Because we are interested in general trends, a P-value cutoff of 0.05 was used as the criterion for rejecting the null hypothesis, with no correction for multiple tests. Note that, by treating replicate pools of flies as a random effect, the test is more conservative than testing merely for differences in the means of the observed samples. In our data, 41% of 101 significant tests (150 tests total) have P-values between 0.05 and the Bonferroni-adjusted cutoff of 0.00033 (31 genes). Pyrosequencing appears to be better able to detect small differences than microarrays, probably because of the large number of replicates or perhaps because DNA microarrays are inherently noisier. For instance, some genes that were not differentially expressed between species based in the microarray data could be shown to be differentially expressed using pyrosequencing. Because the microarrays were developed for D. melanogaster, microarray comparisons of D. melanogaster and D. simulans may be slightly biased toward D. melanogaster, depending on the degree of divergence in the coding sequence of the gene studied. Pyrosequencing is unlikely to suffer from this bias, because differential PCR efficiency of the melanogaster and simulans alleles is controlled by the DNA amplifications. Pyrosequencing and microarray results were nevertheless in good agreement (r = 0.8, P < 1 × 10−5). We therefore used microarray measurements from Ranz et al. (2004) to compare the expression level of the hybrid relative to that of the parents and pyrosequencing to measure the expression difference between species and the differential allelic expression in hybrids for consistency of measurements across the genes studied.


Relative allelic expression between D. melanogaster and D. simulans and in their F1 hybrid is shown in Figure 1. We hypothesized that compensatory cis-trans regulatory evolution within species should often result in misexpression in the interspecific hybrid owing to incompatibilities in the regulatory systems. On the basis of this hypothesis, we compared allele-specific expression with total level of expression for 31 genes in D. melanogaster, D. simulans, and their interspecific hybrid. The goal was to determine what fraction of genes, if any, that exhibited misexpression in F1 hybrids showed a pattern of allelic expression consistent with cis-trans compensatory regulation. This result would be expected for genes that had undergone compensatory cis-trans regulatory evolution in at least one of the parental lineages.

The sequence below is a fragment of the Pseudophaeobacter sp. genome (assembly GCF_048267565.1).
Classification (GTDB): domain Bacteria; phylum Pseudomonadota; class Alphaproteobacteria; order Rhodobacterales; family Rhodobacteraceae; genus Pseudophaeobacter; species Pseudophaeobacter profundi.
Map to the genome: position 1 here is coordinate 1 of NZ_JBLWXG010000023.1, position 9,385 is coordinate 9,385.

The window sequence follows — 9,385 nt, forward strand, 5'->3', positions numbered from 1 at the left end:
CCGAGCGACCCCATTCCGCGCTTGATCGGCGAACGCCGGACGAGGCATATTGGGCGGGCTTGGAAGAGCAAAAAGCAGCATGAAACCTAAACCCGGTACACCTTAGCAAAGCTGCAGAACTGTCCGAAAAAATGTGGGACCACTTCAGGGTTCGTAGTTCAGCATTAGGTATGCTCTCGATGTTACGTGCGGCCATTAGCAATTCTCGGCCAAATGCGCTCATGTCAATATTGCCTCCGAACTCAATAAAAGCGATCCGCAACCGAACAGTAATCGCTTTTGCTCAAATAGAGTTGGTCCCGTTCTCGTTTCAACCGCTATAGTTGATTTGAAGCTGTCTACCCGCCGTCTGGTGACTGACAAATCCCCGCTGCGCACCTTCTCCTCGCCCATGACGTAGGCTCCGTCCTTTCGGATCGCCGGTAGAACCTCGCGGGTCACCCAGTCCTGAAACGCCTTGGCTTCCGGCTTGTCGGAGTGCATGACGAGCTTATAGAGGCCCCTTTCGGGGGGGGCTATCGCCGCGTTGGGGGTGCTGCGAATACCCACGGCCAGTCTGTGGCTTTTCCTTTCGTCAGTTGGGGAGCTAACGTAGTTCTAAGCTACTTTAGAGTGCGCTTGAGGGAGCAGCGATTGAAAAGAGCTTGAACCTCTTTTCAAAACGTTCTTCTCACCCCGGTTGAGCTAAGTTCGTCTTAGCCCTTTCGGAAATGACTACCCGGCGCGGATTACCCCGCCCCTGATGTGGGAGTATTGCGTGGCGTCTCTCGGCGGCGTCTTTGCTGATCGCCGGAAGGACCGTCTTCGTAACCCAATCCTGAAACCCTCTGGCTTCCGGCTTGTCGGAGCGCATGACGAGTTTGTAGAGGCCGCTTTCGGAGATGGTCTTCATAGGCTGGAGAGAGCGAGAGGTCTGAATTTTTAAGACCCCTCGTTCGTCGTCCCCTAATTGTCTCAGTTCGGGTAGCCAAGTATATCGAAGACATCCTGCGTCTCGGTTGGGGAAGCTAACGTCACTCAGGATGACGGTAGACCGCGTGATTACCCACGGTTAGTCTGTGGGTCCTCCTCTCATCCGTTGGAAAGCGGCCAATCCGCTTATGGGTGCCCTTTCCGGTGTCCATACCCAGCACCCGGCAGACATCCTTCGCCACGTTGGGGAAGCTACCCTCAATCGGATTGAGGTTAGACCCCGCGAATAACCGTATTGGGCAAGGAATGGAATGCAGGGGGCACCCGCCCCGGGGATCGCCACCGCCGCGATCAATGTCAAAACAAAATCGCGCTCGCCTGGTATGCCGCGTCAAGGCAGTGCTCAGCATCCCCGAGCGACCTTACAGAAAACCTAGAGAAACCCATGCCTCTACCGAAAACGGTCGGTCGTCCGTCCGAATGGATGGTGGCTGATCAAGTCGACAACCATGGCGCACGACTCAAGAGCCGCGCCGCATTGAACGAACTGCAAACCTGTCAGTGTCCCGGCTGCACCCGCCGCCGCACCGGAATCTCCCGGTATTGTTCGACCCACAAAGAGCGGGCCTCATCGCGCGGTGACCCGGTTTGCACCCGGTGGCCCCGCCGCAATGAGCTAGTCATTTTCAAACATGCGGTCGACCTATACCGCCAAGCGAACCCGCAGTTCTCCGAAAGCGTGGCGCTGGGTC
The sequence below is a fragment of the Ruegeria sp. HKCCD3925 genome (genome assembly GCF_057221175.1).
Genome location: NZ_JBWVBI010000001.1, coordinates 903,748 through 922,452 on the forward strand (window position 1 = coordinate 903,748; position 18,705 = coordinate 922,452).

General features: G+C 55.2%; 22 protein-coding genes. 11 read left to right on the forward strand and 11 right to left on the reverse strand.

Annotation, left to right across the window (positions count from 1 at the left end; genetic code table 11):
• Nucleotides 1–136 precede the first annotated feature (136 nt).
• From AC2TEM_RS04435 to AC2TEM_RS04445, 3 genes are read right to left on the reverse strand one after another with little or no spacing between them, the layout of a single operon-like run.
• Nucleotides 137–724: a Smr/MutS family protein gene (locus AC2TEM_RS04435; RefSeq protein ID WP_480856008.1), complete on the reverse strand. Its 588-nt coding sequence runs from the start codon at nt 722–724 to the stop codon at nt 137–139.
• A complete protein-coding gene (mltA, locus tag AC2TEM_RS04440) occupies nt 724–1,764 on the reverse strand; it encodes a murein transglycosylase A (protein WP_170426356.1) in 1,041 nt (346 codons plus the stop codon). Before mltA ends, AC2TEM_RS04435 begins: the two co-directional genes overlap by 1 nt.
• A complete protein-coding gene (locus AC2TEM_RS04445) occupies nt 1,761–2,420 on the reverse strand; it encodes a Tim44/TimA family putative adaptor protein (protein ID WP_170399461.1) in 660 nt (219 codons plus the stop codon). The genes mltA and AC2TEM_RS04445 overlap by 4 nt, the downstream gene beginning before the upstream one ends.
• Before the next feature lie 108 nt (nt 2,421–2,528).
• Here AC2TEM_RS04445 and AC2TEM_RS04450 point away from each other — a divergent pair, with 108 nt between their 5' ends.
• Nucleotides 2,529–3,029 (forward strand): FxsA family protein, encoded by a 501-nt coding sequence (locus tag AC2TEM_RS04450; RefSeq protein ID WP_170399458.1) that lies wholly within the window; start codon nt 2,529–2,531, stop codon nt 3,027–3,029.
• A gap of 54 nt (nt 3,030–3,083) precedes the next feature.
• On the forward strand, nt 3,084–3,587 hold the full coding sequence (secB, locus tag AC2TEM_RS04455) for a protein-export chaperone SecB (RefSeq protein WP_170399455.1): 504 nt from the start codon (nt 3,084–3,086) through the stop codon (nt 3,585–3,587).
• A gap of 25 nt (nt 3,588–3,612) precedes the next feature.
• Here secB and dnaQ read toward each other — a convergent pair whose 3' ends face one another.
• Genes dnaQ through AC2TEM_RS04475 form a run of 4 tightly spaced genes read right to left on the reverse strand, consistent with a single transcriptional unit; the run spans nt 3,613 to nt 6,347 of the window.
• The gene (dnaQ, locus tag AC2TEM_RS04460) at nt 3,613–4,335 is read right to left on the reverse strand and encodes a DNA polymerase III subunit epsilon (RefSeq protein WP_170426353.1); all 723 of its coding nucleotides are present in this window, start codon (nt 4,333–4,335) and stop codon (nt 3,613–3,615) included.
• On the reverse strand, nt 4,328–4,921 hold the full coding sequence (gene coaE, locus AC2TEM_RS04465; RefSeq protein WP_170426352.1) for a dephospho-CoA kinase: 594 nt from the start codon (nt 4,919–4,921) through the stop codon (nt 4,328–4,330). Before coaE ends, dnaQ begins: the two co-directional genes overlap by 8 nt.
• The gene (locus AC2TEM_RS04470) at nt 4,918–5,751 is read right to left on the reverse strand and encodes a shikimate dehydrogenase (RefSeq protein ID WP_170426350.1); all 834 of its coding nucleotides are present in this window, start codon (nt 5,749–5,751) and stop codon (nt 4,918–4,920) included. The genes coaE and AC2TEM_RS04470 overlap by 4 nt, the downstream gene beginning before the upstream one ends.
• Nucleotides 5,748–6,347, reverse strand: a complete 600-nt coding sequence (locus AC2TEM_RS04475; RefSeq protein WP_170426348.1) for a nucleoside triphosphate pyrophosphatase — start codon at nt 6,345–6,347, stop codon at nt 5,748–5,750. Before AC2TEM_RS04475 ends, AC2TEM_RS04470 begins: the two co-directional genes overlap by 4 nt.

Figure 1.—

Ratios of allelic expression (log2) between species and in the hybrid background for the 31 genes studied. Error bars indicate 95% confidence intervals. Genes are grouped by the inferred patterns of divergence. Mbc, fbp, CG8539, CG15588, and CG9360 show divergence in cis. CG7670, CG15582, and CG18228 show divergence in trans. CG8232, Cyt-b5-r, CG15814, Nmdmc, torp4a, and CG4716 show divergence in cis and in trans (cis + trans). The remainder, except mus209 and CG4847, show the cis × trans pattern of divergence. In four of these cases (CG14629, CG9390, CG11727, and CG17608) there was significant cis divergence but this divergence was not significantly different from the species divergence, which itself is not different from 0. CG4847 shows neither divergence between species nor cis divergence. Mus209 shows divergence between species but no significant trans effect as detailed in the model. Genes studied previously by Wittkopp et al. (2004) are indicated with *.